Sport Golf

Wednesday 7 December 2016

Moynihan rekindles Walker Cup hopes with gutsy finish

Irish Amateur Open

Brian Keogh

Published 11/05/2015 | 02:30

The Island’s Gavin Moynihan, pictured, re-established himself as one of the leading lights for September’s Walker Cup when he stared down his teenage clubmate Kevin LeBlanc to win the Irish Amateur Open for the second time (Sporstfile)
The Island’s Gavin Moynihan, pictured, re-established himself as one of the leading lights for September’s Walker Cup when he stared down his teenage clubmate Kevin LeBlanc to win the Irish Amateur Open for the second time (Sporstfile)

The Island's Gavin Moynihan re-established himself as one of the leading lights for September's Walker Cup when he stared down his teenage clubmate Kevin LeBlanc to win the Irish Amateur Open for the second time.

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The 20-year-old Dubliner confessed that he came into the week desperate to show some the selectors some form after a slow start to the year and a missed the cut in the Lytham Trophy at the Walker Cup venue just eight days ago.

But in feeding off the memories of a brilliant record at Royal Dublin - he won the title as a 17-year-old in 2012 and forced a play-off in 2013 - the flame-haired star defied winds gusting up to 40mph and carded a 74 to win the title by three shots on four-under par 284 from Ardglass' Cormac Sharvin (72), another Walker Cup contender.

LeBlanc, who turned 17 just last Wednesday, pushed his club-mate right to the finish but took six at the 18th with a distracted four-putt from the fringe as Moynihan got up and down for a superb par to seal a victory that surely ensures his return to the Walker Cup side from September 12-13.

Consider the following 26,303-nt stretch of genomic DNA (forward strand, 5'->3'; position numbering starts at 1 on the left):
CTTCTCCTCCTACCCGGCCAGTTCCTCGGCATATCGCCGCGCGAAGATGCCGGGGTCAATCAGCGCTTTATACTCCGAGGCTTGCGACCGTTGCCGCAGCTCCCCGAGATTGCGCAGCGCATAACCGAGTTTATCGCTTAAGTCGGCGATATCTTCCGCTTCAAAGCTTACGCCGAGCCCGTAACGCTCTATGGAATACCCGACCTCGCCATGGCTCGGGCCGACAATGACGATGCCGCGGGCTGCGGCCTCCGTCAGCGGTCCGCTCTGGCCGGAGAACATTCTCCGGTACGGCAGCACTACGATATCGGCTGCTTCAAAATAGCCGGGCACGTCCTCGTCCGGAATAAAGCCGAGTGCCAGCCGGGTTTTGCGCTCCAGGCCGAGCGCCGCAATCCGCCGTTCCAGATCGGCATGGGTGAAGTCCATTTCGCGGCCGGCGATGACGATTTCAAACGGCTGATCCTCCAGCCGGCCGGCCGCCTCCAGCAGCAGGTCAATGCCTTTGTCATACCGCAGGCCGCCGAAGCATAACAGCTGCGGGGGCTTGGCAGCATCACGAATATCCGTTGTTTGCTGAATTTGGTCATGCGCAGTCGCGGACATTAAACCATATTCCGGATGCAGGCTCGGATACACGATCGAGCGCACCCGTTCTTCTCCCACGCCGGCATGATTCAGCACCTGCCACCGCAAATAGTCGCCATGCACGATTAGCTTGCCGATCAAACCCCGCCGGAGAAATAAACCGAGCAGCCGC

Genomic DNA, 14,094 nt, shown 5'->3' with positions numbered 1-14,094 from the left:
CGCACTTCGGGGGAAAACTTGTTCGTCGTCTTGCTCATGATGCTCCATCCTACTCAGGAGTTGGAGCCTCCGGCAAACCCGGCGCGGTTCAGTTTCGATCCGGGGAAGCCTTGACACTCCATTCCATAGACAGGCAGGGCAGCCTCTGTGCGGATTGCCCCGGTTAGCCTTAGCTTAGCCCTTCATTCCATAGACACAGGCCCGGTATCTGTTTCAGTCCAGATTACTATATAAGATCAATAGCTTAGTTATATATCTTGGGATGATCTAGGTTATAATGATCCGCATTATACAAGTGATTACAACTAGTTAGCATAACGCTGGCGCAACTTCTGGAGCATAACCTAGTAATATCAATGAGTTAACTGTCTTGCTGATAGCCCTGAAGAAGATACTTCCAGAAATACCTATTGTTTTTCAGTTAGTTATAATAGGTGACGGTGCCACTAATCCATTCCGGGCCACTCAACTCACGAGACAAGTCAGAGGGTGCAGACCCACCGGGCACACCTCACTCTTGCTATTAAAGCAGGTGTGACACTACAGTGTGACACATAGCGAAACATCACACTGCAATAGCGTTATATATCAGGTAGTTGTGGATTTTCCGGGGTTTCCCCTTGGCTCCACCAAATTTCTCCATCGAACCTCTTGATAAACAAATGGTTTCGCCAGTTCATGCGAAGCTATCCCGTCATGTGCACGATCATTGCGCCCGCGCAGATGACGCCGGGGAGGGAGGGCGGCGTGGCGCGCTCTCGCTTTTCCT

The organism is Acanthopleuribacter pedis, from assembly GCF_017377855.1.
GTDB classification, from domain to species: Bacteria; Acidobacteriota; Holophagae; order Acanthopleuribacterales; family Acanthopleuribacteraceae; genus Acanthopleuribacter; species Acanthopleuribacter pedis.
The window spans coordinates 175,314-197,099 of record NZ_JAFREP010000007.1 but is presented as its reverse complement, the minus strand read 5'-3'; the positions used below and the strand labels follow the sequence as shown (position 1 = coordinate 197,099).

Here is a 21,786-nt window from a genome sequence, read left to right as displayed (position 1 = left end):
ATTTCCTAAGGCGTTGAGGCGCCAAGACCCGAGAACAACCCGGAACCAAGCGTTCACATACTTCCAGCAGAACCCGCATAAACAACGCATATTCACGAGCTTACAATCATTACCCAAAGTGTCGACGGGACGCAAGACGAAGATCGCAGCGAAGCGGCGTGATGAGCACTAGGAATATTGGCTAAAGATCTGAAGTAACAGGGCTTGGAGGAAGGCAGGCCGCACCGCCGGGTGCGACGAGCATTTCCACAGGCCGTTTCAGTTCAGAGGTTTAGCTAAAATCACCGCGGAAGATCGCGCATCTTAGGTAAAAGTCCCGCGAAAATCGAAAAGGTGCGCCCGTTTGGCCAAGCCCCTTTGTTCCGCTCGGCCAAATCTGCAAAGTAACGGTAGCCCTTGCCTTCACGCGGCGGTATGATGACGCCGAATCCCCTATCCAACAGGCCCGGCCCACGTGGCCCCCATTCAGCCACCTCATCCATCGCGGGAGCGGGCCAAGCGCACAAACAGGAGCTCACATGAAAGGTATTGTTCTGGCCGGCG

"Kevin will win this one day, no bother to him," a generous Moynihan said of his young rival, who ended up tied for third with Scotland's Ewen Ferguson (71) on level-par after a 78. "He was only 17 the other day and he's playing ahead of his years. Nothing fazes him and he could easily make the men's team for the Home Internationals this year, I have no doubt."

Tied for the lead with Moynihan on six-under par starting the day, four clear of the field, LeBlanc knew he was effectively locked in a match-play battle for the title.

But on a day of stiff southerly winds and high tension, he found himself one behind as Moynihan started birdie-birdie to go clear and he never looked back.

The gap was two when LeBlanc bogeyed the seventh and when both bogeyed the eighth and Moynihan saved a great bogey from 10ft at the 10th to remain two clear, it was always going to be a tough task playing against the wind on Royal Dublin's back nine.

LeBlanc bogeyed the first three holes coming home while Moynihan's bogeys at the 11th and 13th meant he still had a two-shot lead with five to play.

Neither could convert outside birdie chances at the 14th, 15th, 16th or 17th before Moynihan sealed victory with a gutsy par save at the last, where LeBlanc narrowly avoided the gorse on the right off the tee and came up short of the green in two.

"Once he wasn't on the green in two I was winging it left," a beaming Moynihan said of his decision to play safe on the 18th.

He eventually pitched to six feet from 67 yards and holed the putt for his par four and victory.

"I can't get over how happy I am," added Moynihan, who salvaged a brilliant 76 in the worst of the weather on Friday to stay in the tournament and then posted a course record 65 on Saturday.

"To get a win and hopefully secure my place on the Walker Cup team again now is a huge burden off my shoulders. Winning this title for the first time was wonderful but I think this one is that little bit more special because I came in here struggling a bit.

"I just couldn't wait to get back to Royal Dublin. I just felt it was the week that could kick-start my year and it has."

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